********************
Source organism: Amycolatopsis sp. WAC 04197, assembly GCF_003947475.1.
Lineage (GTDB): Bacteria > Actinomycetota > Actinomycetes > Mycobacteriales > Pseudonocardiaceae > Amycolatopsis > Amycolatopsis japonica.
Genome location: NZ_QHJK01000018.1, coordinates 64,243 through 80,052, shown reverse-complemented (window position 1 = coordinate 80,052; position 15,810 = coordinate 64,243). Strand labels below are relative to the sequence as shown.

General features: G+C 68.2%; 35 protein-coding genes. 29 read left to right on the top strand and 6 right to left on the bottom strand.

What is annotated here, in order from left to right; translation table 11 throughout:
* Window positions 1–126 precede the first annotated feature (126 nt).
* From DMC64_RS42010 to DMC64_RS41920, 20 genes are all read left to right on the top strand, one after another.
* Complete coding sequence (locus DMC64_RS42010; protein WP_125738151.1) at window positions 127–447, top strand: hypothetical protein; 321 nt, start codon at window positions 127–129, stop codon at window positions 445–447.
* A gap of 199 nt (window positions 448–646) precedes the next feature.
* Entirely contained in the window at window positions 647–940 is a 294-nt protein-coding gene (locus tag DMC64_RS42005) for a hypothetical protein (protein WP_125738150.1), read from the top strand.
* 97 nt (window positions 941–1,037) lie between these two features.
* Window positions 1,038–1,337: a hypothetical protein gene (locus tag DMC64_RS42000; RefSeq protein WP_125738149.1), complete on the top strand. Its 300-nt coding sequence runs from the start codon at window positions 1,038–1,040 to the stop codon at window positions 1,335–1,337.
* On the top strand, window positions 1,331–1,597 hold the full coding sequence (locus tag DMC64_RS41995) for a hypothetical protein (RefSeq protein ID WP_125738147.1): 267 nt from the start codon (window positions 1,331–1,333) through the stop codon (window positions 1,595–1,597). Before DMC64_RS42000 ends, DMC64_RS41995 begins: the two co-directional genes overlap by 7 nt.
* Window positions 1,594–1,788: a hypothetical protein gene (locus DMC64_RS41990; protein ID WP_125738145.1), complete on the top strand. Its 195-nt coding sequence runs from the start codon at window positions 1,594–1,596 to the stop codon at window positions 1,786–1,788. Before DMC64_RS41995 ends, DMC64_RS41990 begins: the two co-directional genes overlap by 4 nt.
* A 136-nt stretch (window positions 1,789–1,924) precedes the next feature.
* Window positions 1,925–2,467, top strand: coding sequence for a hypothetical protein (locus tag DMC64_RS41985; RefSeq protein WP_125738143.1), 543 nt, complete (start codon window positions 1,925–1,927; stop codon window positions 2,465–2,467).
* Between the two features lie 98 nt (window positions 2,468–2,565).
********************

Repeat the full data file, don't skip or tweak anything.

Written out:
Source organism: Amycolatopsis sp. WAC 04197, assembly GCF_003947475.1.
Lineage (GTDB): Bacteria > Actinomycetota > Actinomycetes > Mycobacteriales > Pseudonocardiaceae > Amycolatopsis > Amycolatopsis japonica.
Genome location: NZ_QHJK01000018.1, coordinates 64,243 through 80,052, shown reverse-complemented (window position 1 = coordinate 80,052; position 15,810 = coordinate 64,243). Strand labels below are relative to the sequence as shown.

General features: G+C 68.2%; 35 protein-coding genes. 29 read left to right on the top strand and 6 right to left on the bottom strand.

What is annotated here, in order from left to right; translation table 11 throughout:
* Window positions 1–126 precede the first annotated feature (126 nt).
* From DMC64_RS42010 to DMC64_RS41920, 20 genes are all read left to right on the top strand, one after another.
* Complete coding sequence (locus DMC64_RS42010; protein WP_125738151.1) at window positions 127–447, top strand: hypothetical protein; 321 nt, start codon at window positions 127–129, stop codon at window positions 445–447.
* A gap of 199 nt (window positions 448–646) precedes the next feature.
* Entirely contained in the window at window positions 647–940 is a 294-nt protein-coding gene (locus tag DMC64_RS42005) for a hypothetical protein (protein WP_125738150.1), read from the top strand.
* 97 nt (window positions 941–1,037) lie between these two features.
* Window positions 1,038–1,337: a hypothetical protein gene (locus tag DMC64_RS42000; RefSeq protein WP_125738149.1), complete on the top strand. Its 300-nt coding sequence runs from the start codon at window positions 1,038–1,040 to the stop codon at window positions 1,335–1,337.
* On the top strand, window positions 1,331–1,597 hold the full coding sequence (locus tag DMC64_RS41995) for a hypothetical protein (RefSeq protein ID WP_125738147.1): 267 nt from the start codon (window positions 1,331–1,333) through the stop codon (window positions 1,595–1,597). Before DMC64_RS42000 ends, DMC64_RS41995 begins: the two co-directional genes overlap by 7 nt.
* Window positions 1,594–1,788: a hypothetical protein gene (locus DMC64_RS41990; protein ID WP_125738145.1), complete on the top strand. Its 195-nt coding sequence runs from the start codon at window positions 1,594–1,596 to the stop codon at window positions 1,786–1,788. Before DMC64_RS41995 ends, DMC64_RS41990 begins: the two co-directional genes overlap by 4 nt.
* A 136-nt stretch (window positions 1,789–1,924) precedes the next feature.
* Window positions 1,925–2,467, top strand: coding sequence for a hypothetical protein (locus tag DMC64_RS41985; RefSeq protein WP_125738143.1), 543 nt, complete (start codon window positions 1,925–1,927; stop codon window positions 2,465–2,467).
* Between the two features lie 98 nt (window positions 2,468–2,565).